“Whatever you do
Do it good
Whatever you do, do, do, Lord, lord
Do it good”
Lyrics from Express Yourself – Charles Wright & the Watts 103rd Street Rhythm Band
So, I recently completed a two-part blog on Disruptive Technologies entitled “For Mature Companies Only” with some pointers on what mature companies should be aware of in their markets and steps to deal with this issue. My points concluded with the fact that as a mature company, you are probably a market leader which gives you a competitive advantage. Being one who can dwell on the obvious, I had assumed that mature companies would not trip up on the basics. Doing whatever you do “good” is a barrier to entry for others. My recent consumer experiences now give me cause to reflect on the basics and issue this reminder to not forget what got you to become a market leader in the first place.
My first example was an established credit card company with a reputation for outstanding service. An errant (in my view) charge appeared on a recent statement. I have been a card member since 1970 and I did something I had done only once before – I questioned the charge. I subsequently submitted the required paperwork all dutifully prepared with extensive detail and documentation. I then saw the response from the vendor to the credit card company which was basically a statement saying they thought I owed the money. This was accompanied by a notice from the credit card company that they were reinstating the charge. Like Vinny Gambini, I thought I had presented a “lucid, intelligent, well thought-out objection” only to be overruled. After a few phone calls and convincing somewhat to just look at what I previously submitted, the vendor conceded the charge was incorrect and it was reversed. In my eyes, the stellar reputation of my credit card company was tarnished and will be remembered at renewal time.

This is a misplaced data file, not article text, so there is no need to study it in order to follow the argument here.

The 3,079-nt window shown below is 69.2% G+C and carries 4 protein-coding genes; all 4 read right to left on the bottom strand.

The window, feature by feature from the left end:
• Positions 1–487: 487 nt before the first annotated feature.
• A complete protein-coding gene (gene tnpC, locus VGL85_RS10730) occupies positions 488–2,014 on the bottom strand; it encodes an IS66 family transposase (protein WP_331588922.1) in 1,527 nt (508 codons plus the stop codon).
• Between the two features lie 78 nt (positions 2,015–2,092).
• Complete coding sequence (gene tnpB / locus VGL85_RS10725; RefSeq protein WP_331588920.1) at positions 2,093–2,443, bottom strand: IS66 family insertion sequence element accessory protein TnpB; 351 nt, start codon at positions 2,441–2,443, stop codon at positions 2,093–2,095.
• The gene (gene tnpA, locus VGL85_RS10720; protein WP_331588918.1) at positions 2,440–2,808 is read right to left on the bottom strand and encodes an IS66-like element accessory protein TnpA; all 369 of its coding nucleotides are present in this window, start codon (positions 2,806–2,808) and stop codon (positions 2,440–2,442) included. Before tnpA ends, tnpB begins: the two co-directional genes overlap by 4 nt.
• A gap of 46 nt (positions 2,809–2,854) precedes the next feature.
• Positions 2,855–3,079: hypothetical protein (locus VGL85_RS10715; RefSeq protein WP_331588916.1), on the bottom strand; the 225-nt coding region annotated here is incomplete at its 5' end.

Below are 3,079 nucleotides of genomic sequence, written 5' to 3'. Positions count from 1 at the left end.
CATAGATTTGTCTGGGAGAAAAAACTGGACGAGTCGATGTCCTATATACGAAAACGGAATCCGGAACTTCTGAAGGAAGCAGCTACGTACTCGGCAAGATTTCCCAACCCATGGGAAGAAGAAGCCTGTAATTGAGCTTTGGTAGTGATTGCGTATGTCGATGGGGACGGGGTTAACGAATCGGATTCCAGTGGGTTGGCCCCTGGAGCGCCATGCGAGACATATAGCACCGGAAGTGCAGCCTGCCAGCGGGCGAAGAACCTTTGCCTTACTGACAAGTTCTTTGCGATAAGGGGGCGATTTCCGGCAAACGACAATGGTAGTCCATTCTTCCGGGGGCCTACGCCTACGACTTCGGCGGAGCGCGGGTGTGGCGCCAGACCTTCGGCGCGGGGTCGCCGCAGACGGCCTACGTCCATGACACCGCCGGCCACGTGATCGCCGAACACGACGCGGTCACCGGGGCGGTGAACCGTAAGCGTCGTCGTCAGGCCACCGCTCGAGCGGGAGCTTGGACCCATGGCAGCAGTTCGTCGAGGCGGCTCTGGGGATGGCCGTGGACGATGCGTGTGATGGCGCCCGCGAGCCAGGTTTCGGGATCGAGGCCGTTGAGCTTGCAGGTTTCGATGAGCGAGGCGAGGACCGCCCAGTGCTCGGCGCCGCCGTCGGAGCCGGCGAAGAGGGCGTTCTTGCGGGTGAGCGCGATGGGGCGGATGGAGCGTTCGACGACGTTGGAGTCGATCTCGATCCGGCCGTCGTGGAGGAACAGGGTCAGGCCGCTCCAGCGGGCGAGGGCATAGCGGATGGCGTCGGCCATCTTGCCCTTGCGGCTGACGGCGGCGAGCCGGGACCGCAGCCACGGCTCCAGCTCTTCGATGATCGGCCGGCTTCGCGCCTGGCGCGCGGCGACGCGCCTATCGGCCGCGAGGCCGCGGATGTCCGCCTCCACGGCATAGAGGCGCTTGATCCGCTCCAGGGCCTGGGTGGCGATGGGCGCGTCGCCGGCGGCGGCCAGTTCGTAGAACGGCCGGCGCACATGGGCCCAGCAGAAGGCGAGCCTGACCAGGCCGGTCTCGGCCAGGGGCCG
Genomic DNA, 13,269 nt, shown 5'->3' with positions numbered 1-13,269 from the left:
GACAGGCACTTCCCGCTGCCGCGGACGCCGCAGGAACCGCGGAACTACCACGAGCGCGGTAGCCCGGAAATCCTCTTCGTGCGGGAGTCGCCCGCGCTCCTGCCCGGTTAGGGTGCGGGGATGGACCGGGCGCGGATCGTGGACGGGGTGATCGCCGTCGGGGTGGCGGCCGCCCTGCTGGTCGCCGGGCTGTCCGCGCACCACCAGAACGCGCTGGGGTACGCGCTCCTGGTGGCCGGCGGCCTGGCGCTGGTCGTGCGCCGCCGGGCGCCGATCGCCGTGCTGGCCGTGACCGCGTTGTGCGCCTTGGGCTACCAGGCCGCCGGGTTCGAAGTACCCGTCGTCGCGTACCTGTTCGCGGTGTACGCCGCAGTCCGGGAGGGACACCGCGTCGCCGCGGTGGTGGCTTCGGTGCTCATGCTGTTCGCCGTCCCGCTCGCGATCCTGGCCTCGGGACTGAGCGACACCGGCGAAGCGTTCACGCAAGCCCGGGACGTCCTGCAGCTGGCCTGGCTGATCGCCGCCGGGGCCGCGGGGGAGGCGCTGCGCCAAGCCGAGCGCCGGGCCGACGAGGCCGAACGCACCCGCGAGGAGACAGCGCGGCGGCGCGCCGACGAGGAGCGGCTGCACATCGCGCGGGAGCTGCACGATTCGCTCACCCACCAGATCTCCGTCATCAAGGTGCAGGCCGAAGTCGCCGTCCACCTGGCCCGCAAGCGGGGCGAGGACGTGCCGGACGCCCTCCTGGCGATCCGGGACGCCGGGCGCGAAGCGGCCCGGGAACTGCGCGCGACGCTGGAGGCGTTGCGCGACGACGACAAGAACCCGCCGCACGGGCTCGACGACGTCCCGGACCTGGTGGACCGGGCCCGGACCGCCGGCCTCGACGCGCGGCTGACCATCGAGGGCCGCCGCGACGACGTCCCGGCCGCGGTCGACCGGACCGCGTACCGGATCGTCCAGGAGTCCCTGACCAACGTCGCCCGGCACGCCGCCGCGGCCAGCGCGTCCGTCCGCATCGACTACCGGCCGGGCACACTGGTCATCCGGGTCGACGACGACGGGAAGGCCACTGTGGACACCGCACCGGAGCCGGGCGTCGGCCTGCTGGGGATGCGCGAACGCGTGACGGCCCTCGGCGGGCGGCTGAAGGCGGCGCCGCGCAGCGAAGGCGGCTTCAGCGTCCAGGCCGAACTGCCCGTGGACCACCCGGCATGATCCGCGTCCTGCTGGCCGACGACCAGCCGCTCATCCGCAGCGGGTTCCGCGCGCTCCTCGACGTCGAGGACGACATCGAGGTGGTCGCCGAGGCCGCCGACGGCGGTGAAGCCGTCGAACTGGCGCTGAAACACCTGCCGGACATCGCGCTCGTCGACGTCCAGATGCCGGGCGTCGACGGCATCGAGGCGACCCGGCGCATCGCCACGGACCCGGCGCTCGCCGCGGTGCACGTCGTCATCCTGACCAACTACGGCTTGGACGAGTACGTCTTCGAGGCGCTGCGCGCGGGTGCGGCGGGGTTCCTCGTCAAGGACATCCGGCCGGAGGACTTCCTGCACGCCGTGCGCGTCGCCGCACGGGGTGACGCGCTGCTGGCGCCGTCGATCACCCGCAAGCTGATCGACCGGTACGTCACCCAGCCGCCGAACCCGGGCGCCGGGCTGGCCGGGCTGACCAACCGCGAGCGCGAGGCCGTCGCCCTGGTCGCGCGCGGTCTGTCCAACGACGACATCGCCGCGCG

My second case actually involves two well-established home goods companies in our area. Both have great reputations for customer service and for us, we continue to shop the old “bricks and mortar” way versus online. We have always appreciated the chance to see the products first hand and to ask questions before we buy – things which are difficult to do online. Well, on a recent Saturday, we went looking for a particular item. Getting someone’s attention in either store was virtually impossible. We were patient as it was a little busy. The staff was cordial as we waited for assistance, but it felt a bit like being on hold when you call and hearing that dentist’s office music while being reminded periodically that someone will be with you shortly. We waited both places in excess of 30 minutes and finally left. Reluctantly, we turned to online shopping and completed our purchase. No sense in sinking costs into brick and mortar if you are not going to staff it properly.
So, the punch line here is simple. Mature companies look for sophisticated ways to prevent disruptive companies from penetrating their space. So, why make it easy by forgetting what got you there in the first place – like solid customer service? There are sufficient threats from disruptive companies in your space; do not add to your risk by forgetting the basics.